Anne Serre is a remarkable and unusual writer; her pen a scalpel dissecting the human condition with painful precision. The Fool & Other Moral Tales – three novellas – is lyrical and disturbing, wonderful and terrible, arousing and devastating. The hallucinatory, and at times nightmarish quality, is beautifully rendered by translator Mark Hutchinson.
All three tales adventure through the multiple guises and meanings of The Fool. Is he a fallen angel, a grotesque carrier of vice and folly bringing wisdom in his wake as a consequence of blind faith, hopeless romance and reckless desire, or is he an abortive saint, a mistaken revolutionary? The ultimate shapeshifter, he can lead you to Heaven or Hell or, if you get stuck, into the abyss.
“The image of the vagabond was one I’d long been familiar with; it was taking shape, but very slowly. Things need time to take shape, especially if you’re burdened with a neurosis” (p.6)
The Fool is one of the most well-known tarot cards. His radiant, childlike creativity and often misunderstood genius can flip into the dark side of dangerous fantasy, illogic and misdirected instincts. Anne Serre blurs the lines and evokes the way in which literature and life are entwined, as she deals with the intrusive thoughts he brings in his wake.
“In life [. . .] you have to be both extremely vigilant and in a state of intense reverie in order to take in all the clues which later, assembled, examined and studied, will enable you to progress a little” (p.15)
Her reflections take in the figure of the Pied Piper of Hamelin, the painting of a baroque angel in court dress, the children in The Turn of the Screw, Madame Bovary meeting a grotesque blind man on the road to Yonville, among others, leading towards the realization that “recognizing the fool in the man I loved gave me quite a start.”
In a modern, materialistic, utilitarian world run by philistines, and dominated by commercial imperatives, there is no place for The Fool’s genuine creative genius and his poetic vision.
The Narrator lives freely. He spends the winter in a chalet in the snow with woods behind it that are full of wild animals. He is installed in the “red room — the one with the cherry-red curtains and matching bedspread.” He reads and goes for walks and “decides to spend not only the winter there, but the following summer, too. Lodgers of all sorts come and go, since the house, which is run by Madame Saintier, takes paying guests. And as it’s pretty and nicely situated, people turn up all year round to spend a weekend or a week there.”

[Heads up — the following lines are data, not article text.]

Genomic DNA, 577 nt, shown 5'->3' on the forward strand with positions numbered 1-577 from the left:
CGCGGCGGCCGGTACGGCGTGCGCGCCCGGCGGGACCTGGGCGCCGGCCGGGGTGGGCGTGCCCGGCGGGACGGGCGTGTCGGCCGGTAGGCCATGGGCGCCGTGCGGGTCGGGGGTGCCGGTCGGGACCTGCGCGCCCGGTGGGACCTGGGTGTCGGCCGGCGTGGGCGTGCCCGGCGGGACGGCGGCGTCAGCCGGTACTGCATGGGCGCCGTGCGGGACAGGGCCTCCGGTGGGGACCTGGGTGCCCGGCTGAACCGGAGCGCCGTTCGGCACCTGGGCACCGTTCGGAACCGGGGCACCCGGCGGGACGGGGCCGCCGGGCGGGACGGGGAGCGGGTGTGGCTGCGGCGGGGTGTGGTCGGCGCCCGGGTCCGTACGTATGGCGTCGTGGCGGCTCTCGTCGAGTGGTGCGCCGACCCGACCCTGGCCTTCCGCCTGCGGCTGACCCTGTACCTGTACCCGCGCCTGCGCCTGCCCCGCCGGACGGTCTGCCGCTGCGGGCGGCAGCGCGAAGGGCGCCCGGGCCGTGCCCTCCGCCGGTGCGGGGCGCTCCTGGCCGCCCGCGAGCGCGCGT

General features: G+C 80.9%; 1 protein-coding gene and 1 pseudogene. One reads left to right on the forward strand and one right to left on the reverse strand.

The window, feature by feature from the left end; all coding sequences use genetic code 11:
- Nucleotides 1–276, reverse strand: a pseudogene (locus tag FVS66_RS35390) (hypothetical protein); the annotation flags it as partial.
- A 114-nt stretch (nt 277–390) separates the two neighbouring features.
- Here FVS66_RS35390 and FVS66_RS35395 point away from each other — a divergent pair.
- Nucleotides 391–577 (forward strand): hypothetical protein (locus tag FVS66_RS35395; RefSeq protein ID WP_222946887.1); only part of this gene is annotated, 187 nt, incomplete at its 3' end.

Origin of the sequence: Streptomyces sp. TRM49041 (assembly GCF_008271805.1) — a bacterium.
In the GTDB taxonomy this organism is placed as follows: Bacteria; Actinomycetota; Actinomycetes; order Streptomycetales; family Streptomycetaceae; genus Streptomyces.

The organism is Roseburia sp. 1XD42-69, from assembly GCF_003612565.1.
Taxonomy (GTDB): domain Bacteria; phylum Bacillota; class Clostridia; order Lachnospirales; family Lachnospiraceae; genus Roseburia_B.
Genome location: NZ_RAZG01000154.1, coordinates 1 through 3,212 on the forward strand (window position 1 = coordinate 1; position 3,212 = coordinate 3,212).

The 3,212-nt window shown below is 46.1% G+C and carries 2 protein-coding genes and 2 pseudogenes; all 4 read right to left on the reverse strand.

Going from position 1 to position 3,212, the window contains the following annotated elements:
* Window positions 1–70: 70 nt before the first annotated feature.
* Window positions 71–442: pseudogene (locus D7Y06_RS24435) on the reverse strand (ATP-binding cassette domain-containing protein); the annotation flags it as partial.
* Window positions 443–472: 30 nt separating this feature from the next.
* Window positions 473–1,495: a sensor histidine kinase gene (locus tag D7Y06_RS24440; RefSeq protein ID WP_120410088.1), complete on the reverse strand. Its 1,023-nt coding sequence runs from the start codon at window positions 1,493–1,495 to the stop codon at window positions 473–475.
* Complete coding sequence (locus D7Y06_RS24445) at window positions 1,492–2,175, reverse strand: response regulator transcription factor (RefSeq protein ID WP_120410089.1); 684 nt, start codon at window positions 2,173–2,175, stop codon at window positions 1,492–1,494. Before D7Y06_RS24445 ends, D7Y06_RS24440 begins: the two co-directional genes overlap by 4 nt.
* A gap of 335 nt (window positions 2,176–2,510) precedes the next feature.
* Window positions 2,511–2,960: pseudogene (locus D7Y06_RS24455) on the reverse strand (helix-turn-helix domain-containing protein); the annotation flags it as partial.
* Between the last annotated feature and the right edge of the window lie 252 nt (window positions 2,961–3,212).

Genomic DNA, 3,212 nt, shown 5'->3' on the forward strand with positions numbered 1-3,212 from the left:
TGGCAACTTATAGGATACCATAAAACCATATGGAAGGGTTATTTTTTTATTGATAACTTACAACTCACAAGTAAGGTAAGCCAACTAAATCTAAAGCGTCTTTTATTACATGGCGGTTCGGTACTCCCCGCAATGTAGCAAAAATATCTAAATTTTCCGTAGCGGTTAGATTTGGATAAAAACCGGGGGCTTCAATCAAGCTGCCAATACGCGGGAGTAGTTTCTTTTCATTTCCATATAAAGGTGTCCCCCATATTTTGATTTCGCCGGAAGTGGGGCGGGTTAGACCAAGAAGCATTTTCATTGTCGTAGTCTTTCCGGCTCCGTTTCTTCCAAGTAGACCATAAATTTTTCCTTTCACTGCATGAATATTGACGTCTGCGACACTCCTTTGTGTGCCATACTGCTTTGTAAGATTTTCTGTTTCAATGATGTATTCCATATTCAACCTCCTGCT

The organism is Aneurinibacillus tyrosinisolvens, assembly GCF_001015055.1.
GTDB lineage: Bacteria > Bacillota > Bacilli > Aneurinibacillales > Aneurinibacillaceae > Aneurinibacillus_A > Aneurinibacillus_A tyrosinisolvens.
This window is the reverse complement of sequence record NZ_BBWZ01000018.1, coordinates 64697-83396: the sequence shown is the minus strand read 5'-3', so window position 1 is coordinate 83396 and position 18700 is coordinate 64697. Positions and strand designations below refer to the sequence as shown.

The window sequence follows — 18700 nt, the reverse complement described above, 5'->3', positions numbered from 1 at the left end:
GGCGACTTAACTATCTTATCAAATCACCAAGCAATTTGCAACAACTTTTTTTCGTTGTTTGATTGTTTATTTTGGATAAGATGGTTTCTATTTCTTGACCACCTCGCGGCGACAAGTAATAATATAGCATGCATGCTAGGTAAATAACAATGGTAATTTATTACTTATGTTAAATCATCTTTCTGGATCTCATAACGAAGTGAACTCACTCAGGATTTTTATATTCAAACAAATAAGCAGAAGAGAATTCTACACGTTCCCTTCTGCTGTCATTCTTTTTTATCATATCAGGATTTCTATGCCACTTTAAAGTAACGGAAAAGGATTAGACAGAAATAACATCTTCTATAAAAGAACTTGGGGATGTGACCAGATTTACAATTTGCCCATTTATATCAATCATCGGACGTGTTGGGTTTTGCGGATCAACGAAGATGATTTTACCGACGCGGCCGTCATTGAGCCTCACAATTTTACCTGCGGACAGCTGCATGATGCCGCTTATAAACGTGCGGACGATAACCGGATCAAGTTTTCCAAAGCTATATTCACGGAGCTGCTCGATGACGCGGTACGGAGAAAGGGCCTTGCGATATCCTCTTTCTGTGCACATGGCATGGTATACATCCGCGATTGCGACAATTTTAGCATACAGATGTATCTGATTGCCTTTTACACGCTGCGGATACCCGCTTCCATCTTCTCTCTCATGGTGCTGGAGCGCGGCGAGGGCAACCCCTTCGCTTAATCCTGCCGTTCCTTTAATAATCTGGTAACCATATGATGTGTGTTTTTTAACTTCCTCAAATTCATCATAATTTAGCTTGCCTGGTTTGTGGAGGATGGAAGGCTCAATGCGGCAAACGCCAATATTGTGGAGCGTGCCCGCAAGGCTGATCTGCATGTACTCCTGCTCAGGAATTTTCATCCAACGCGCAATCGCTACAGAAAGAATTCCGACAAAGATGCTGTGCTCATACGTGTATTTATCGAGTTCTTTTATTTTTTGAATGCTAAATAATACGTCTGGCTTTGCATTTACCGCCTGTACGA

A youthful, cheerful forty-year-old loner, he does not follow the rules that others follow. A dreamer, he is a man of speculative mind, obsessed with language and storytelling. He feels a particular sympathy “for the lunatics with their astonishing speech, yet in their company he throws off his oversize narrator’s outfit like a coat that is much too heavy, and only then does he have the impression of belonging to the human race.”
Madame Saintier finds excuses to go walking in the hills with him: she is puzzled by this unfathomable, charming guest who is not remotely interested in politics or worldly matters, and has the air of a misfit; an outcast. Their walks in nature, talks about literature and her probing manipulative questions are juxtaposed with his mysterious, at times almost comical, imaginings, and inner darkness troubled by ghostly apparitions and nocturnal erotic encounters in the in the red room, creating a disorienting effect. These dreams are also the main source of inspiration for the narrator.